Less Than 50%

August 17, 2018

Though there are recurring references to Woody Allen and more specifically to "Annie Hall" during the 90-minute piece, "Less Than 50%" bears as much resemblance to that Oscar-winning film as Gianmarco does to a matinee idol. (According to Gianmarco, his play is not a “rip-off” of "Annie Hall," as Laura says it is, but an “homage.”) It’s telling that instead of the hysterical scene with lobsters in the kitchen in "Annie Hall," we have to contend with a mouse and a mousetrap in "Less than 50%." [more]

Pushkin

August 10, 2018

Gambling, palace intrigue and poetry abounds in playwright Jonathan Leaf’s imaginative and engrossing historical drama "Pushkin." In the course of two acts and numerous scenes, the eventful life of the great Russian author is skillfully dramatized during this lavish presentation that takes place from 1834 to 1837. [more]

Beloved

August 9, 2018

Translated into English from the Swedish by Charlotte Barslund, Ms. Langseth’s trite sexual obsession scenario is reminiscent of the novels of Patricia Highsmith and the French thriller films of Claude Chabrol. Langseth lays on sociological concerns to give the work more cultural heft. There are bromides about the class system and rebelling against the patriarchy. [more]

Summer Shorts 2018 – Festival of New American Plays: Series A

August 8, 2018

Along with its twists and turns, Bohjalian’s "Grounded" is so fully explored that it is hard to believe that it is a first play. On the long wait on the runway at Kennedy Airport for a flight bound for London, stewardess Karen discovers that her co-worker, 24-year-old Emily who has been in this line of work for two years, has a fear of flying and has never flown over the ocean. When Emily begins her story she reveals that her life coach thought she was too grounded and dared her to become a stewardess. [more]

Wars of the Roses: Henry VI & Richard III

August 7, 2018

That renowned man of the theater Austin Pendleton’s concept to adapt and combine portions of William Shakespeare’s "Henry VI, Part 3" with Richard III is intriguing and textually successful. The first 40 minutes give background of the English Civil War in the 1400’s, impart exposition, flesh out the motivations of Richard III, and depict his adoration of his father, the Duke of York. This mashup also gives a fresh spin to those only familiar with "Richard III" and there’s plenty of neat stabbings. [more]

The House That Will Not Stand

August 7, 2018

Gardley makes use of a little known piece of American history: while Louisiana was under Spanish and later French rule, it had a three-tiered racial system. Aside from white settlers and black slaves, there was a third class: free women of color (mostly Creoles) could enter into a relationship with white men as common-law wives. Their children could inherit part of their estates. Some of these so-called “colored” women became extremely rich. This system was called plaçage and such women were known as placeés. The lighter the woman’s skin color the higher her social caste. However, when Louisiana was sold to the new United States in 1803, this system was frowned upon and eventually went out of style around 1813 due to legal challenges. [more]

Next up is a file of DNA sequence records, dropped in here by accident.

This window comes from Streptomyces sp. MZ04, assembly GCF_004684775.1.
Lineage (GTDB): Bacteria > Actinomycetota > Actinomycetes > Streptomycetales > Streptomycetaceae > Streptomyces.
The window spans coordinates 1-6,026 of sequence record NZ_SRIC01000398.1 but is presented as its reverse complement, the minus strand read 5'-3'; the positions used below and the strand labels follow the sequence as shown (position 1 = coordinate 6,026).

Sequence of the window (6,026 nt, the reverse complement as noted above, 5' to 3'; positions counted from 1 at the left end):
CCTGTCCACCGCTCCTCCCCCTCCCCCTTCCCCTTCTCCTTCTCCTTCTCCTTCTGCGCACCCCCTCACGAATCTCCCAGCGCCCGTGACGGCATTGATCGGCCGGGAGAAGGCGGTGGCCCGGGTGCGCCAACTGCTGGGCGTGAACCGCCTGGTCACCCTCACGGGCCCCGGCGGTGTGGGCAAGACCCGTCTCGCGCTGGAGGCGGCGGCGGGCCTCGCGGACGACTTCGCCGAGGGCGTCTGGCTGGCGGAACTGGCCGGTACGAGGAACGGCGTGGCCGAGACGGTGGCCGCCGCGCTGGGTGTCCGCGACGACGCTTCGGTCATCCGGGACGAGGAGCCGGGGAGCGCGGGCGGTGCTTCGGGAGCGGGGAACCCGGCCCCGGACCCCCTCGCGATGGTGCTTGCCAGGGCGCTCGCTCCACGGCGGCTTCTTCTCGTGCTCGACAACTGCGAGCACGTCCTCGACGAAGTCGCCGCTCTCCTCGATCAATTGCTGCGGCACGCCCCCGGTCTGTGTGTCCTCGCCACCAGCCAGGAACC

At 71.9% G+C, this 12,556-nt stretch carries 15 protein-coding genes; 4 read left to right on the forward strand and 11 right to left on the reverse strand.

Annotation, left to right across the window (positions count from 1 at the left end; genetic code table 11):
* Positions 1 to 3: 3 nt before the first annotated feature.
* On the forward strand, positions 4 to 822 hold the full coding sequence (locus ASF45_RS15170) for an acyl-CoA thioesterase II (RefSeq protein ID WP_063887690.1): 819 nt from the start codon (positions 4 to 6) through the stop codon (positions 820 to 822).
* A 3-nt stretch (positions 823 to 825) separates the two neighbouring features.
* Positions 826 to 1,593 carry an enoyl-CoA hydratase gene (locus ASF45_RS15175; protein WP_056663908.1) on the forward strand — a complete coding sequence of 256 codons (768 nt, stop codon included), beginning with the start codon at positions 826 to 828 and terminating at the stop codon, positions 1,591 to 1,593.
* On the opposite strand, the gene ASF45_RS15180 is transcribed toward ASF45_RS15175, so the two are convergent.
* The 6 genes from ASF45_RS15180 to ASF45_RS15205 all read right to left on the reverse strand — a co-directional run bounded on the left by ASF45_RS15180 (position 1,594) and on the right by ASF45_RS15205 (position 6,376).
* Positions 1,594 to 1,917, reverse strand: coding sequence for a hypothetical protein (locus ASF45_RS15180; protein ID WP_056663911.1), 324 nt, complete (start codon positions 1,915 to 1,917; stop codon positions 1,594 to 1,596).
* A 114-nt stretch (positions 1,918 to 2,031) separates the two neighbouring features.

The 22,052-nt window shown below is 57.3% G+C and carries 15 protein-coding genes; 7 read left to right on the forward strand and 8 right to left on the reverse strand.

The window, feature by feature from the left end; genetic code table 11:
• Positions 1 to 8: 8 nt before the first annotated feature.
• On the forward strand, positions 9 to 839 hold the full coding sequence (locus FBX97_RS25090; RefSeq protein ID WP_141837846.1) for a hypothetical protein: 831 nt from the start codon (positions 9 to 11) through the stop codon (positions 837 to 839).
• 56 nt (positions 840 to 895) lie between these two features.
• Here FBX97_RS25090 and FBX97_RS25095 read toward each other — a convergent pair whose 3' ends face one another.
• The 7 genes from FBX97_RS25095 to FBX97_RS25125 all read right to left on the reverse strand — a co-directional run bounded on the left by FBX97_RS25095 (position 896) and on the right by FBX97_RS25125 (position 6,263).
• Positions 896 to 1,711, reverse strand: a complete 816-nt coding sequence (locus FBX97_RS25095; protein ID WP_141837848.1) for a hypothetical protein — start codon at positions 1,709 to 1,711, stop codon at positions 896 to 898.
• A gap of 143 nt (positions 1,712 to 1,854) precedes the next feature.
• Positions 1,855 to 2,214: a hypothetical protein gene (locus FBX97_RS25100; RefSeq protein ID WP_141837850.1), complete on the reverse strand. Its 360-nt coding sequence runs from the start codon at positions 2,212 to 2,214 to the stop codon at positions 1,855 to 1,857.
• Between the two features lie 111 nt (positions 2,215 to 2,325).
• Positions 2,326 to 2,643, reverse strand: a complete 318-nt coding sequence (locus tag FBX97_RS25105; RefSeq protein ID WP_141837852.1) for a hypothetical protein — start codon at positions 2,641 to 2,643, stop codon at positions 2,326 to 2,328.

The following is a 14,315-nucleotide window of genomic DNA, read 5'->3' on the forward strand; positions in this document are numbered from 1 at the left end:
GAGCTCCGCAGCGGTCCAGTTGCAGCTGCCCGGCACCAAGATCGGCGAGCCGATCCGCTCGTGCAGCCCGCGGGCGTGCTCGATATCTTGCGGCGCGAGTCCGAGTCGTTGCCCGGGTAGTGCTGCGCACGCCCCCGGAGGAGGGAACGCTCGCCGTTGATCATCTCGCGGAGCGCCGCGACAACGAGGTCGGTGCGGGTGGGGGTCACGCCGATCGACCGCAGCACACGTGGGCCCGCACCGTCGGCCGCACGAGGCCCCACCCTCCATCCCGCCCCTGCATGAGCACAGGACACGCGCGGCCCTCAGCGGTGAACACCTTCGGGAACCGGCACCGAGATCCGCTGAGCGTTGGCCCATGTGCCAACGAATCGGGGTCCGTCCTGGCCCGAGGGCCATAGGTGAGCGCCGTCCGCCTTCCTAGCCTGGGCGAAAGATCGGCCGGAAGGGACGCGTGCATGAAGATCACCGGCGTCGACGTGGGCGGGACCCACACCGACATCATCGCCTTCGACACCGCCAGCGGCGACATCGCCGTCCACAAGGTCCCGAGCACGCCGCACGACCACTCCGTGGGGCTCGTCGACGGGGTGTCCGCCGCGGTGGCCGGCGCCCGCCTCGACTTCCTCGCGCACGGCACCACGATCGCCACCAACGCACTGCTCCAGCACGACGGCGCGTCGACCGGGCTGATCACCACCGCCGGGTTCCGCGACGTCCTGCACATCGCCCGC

Summer Shorts 2018 – Festival of New American Short Plays: Series B

August 5, 2018

The plays in Summer Shorts 2018 - Festival of New American Short Plays have often had a theme running through all the offerings in one evening, however they were concealed or obscured. This year’s Series B is about two-character relationships at a tense moment in their developments, sort of sparring partners as one of the plays calls it. Unfortunately, the plays in this series by Neil LaBute, Claire Zajdel, and Eric Lane all need further work as they are premises rather than finished plays. [more]

This American Wife

August 2, 2018

Reveling in their grating vocal affectations, gesticulating at a fever pitch or moving catatonically and projecting snarky personas they hold forth on their revered subject in various permutations that are video broadcast without making any impact. This involves interviewing each other, acting out bits from "The Real Housewives" and mouthing the words to scenes from it. Periodically the clips are also on the back wall’s large screen with their images superimposed.  Personal asides include discussions of being single, a cold take on pornography and their fabulous lives.  At one point, Mr. Breslin sheds his hat to put on a blond wig and women’s clothing to furiously dance in what is supposed to be a tour de force. [more]

My Life on a Diet

August 2, 2018

Hence:  "My Life on a Diet," a comically rich stroll through her career in TV, theater and film.  Written by Taylor and her late husband, Joseph Bologna and originally directed by Bologna, Diet is currently at the Theatre at St. Clement’s where a contagiously comfortable Taylor, elegantly attired (gown by Pol’ Atteu) settles down in Harry Feiner’s kitschy, carpeted set to schmooze with her audience.  Taylor, now in her eighties, begins with some self-deprecating humor about aging, after showing herself at various stages in her life. [more]

Tevye Served Raw

July 30, 2018

Three actors—Yelena Shmulenson, Allen Lewis Rickman (Velvel in the Coen Brothers’ “A Serious Man”) and Shane Baker (“the best-loved Episcopalian on the Yiddish stage today”)—manage the feat of bringing five of Aleichem’s stories—adapted and translated by Baker and Rickman—to life under Rickman’s incisive and warm direction.  Sourcing the original, nitty-gritty shtetl-soaked tales, makes "Tevye Served Raw," if possible, more passionate and involving than the musical. [more]

Fire in Dreamland

July 27, 2018

Built in 1904, Dreamland was considered the most elegant and ambitious of Coney Island’s amusement parks--until it burnt to a crisp in 1911. A new play by Rinne Groff, "Fire in Dreamland" is ostensibly about the disaster, in which no humans but most of the animals perished. But to add that it’s set a little more than a century later--in 2013, or some months after Super Storm Sandy wreaked havoc on the east coast--should begin to suggest that there’s more going on here than, unfortunately, ever meets the eye. [more]